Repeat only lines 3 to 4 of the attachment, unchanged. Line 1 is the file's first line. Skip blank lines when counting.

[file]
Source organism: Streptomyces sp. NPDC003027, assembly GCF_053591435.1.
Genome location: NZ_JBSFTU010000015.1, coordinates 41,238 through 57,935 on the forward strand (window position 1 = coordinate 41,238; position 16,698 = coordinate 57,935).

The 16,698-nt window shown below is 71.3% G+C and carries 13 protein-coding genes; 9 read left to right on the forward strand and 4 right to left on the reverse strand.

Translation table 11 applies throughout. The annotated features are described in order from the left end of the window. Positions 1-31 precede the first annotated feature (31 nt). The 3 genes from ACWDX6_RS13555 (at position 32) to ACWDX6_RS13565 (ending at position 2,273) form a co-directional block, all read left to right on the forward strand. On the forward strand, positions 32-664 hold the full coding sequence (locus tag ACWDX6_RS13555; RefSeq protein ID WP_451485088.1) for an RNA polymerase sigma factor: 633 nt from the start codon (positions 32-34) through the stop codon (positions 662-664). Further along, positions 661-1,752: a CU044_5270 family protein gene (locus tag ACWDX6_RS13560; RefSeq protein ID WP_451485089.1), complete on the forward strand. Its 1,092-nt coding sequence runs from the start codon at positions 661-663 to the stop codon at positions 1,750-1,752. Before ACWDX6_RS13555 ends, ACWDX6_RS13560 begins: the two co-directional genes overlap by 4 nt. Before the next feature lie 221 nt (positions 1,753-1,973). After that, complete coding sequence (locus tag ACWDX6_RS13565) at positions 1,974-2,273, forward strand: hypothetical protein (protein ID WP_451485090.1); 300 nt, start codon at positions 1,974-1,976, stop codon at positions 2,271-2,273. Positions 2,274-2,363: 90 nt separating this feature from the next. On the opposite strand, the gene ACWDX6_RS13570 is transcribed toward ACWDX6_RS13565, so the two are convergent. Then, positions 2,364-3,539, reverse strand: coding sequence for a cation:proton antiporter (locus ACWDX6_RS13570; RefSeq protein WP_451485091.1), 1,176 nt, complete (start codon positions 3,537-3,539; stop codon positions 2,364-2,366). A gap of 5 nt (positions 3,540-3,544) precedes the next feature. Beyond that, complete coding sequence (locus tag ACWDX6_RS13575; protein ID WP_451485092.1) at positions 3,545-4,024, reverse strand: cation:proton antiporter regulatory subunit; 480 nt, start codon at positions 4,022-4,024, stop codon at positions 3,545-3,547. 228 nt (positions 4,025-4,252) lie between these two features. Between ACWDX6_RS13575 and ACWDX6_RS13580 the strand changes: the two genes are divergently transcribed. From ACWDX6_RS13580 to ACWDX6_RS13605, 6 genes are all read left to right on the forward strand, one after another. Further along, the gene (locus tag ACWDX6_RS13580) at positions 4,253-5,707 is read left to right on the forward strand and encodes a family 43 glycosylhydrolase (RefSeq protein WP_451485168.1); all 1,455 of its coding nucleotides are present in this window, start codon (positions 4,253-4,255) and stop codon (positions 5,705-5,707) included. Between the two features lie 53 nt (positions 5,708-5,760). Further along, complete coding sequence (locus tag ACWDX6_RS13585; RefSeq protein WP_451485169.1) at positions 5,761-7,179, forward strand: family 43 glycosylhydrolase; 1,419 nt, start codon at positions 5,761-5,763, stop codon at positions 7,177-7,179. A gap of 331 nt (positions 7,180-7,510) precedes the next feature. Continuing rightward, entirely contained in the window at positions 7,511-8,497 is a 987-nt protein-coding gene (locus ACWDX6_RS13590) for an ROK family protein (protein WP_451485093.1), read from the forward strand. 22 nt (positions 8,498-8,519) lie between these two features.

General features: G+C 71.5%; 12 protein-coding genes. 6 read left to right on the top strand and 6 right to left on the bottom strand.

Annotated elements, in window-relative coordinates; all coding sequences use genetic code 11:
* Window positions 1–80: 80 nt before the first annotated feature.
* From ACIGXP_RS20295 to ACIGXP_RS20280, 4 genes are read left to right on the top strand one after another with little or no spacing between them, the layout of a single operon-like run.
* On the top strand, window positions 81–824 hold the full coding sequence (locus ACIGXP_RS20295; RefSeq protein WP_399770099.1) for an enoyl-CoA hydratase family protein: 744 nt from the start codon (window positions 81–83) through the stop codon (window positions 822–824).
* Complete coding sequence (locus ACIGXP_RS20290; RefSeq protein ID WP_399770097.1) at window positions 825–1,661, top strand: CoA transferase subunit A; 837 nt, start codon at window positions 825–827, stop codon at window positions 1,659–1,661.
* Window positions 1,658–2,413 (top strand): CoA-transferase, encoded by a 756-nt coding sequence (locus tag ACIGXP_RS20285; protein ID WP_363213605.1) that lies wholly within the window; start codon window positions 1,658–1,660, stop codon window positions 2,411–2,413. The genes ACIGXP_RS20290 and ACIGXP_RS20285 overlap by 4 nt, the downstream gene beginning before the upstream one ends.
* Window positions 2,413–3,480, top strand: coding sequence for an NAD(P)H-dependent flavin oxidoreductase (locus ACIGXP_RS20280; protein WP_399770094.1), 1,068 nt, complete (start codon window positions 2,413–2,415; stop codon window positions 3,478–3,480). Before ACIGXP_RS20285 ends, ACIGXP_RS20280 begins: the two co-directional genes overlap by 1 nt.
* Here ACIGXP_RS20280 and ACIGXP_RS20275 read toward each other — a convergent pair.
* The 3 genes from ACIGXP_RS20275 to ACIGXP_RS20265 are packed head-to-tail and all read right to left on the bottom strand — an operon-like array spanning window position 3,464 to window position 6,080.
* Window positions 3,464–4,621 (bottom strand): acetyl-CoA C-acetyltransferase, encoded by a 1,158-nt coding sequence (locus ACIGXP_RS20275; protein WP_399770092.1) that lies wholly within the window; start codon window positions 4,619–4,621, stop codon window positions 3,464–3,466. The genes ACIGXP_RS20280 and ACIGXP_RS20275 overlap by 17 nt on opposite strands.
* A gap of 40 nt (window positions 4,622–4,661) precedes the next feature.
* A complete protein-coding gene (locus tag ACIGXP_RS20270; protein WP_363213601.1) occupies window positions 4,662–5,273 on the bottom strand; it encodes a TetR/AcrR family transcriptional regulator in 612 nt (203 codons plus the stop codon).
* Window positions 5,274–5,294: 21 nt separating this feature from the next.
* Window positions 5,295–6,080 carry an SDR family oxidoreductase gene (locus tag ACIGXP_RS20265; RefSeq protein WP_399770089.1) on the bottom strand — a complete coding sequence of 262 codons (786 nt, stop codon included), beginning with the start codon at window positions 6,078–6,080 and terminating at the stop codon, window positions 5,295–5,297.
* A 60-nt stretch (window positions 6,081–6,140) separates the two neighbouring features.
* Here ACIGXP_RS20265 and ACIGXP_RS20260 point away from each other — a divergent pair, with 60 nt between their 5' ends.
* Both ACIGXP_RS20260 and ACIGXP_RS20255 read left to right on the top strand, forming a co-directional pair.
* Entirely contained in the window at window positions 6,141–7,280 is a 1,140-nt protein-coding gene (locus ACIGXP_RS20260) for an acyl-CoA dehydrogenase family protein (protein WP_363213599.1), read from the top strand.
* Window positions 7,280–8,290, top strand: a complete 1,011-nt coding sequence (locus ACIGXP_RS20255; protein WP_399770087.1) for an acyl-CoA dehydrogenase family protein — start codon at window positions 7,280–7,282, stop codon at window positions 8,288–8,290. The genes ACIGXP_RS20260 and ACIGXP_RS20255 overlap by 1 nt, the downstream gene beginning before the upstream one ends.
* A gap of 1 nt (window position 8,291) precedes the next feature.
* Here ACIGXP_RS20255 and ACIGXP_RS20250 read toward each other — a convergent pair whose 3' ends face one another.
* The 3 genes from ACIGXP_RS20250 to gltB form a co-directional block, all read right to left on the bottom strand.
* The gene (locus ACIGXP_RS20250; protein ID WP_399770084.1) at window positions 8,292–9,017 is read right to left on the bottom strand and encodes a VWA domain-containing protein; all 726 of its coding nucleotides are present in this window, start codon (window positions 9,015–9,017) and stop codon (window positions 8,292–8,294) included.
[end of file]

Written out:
The 16,698-nt window shown below is 71.3% G+C and carries 13 protein-coding genes; 9 read left to right on the forward strand and 4 right to left on the reverse strand.

Translation table 11 applies throughout. The annotated features are described in order from the left end of the window. Positions 1-31 precede the first annotated feature (31 nt). The 3 genes from ACWDX6_RS13555 (at position 32) to ACWDX6_RS13565 (ending at position 2,273) form a co-directional block, all read left to right on the forward strand. On the forward strand, positions 32-664 hold the full coding sequence (locus tag ACWDX6_RS13555; RefSeq protein ID WP_451485088.1) for an RNA polymerase sigma factor: 633 nt from the start codon (positions 32-34) through the stop codon (positions 662-664). Further along, positions 661-1,752: a CU044_5270 family protein gene (locus tag ACWDX6_RS13560; RefSeq protein ID WP_451485089.1), complete on the forward strand. Its 1,092-nt coding sequence runs from the start codon at positions 661-663 to the stop codon at positions 1,750-1,752. Before ACWDX6_RS13555 ends, ACWDX6_RS13560 begins: the two co-directional genes overlap by 4 nt. Before the next feature lie 221 nt (positions 1,753-1,973). After that, complete coding sequence (locus tag ACWDX6_RS13565) at positions 1,974-2,273, forward strand: hypothetical protein (protein ID WP_451485090.1); 300 nt, start codon at positions 1,974-1,976, stop codon at positions 2,271-2,273. Positions 2,274-2,363: 90 nt separating this feature from the next. On the opposite strand, the gene ACWDX6_RS13570 is transcribed toward ACWDX6_RS13565, so the two are convergent. Then, positions 2,364-3,539, reverse strand: coding sequence for a cation:proton antiporter (locus ACWDX6_RS13570; RefSeq protein WP_451485091.1), 1,176 nt, complete (start codon positions 3,537-3,539; stop codon positions 2,364-2,366). A gap of 5 nt (positions 3,540-3,544) precedes the next feature. Beyond that, complete coding sequence (locus tag ACWDX6_RS13575; protein ID WP_451485092.1) at positions 3,545-4,024, reverse strand: cation:proton antiporter regulatory subunit; 480 nt, start codon at positions 4,022-4,024, stop codon at positions 3,545-3,547. 228 nt (positions 4,025-4,252) lie between these two features. Between ACWDX6_RS13575 and ACWDX6_RS13580 the strand changes: the two genes are divergently transcribed. From ACWDX6_RS13580 to ACWDX6_RS13605, 6 genes are all read left to right on the forward strand, one after another. Further along, the gene (locus tag ACWDX6_RS13580) at positions 4,253-5,707 is read left to right on the forward strand and encodes a family 43 glycosylhydrolase (RefSeq protein WP_451485168.1); all 1,455 of its coding nucleotides are present in this window, start codon (positions 4,253-4,255) and stop codon (positions 5,705-5,707) included. Between the two features lie 53 nt (positions 5,708-5,760). Further along, complete coding sequence (locus tag ACWDX6_RS13585; RefSeq protein WP_451485169.1) at positions 5,761-7,179, forward strand: family 43 glycosylhydrolase; 1,419 nt, start codon at positions 5,761-5,763, stop codon at positions 7,177-7,179. A gap of 331 nt (positions 7,180-7,510) precedes the next feature. Continuing rightward, entirely contained in the window at positions 7,511-8,497 is a 987-nt protein-coding gene (locus ACWDX6_RS13590) for an ROK family protein (protein WP_451485093.1), read from the forward strand. 22 nt (positions 8,498-8,519) lie between these two features.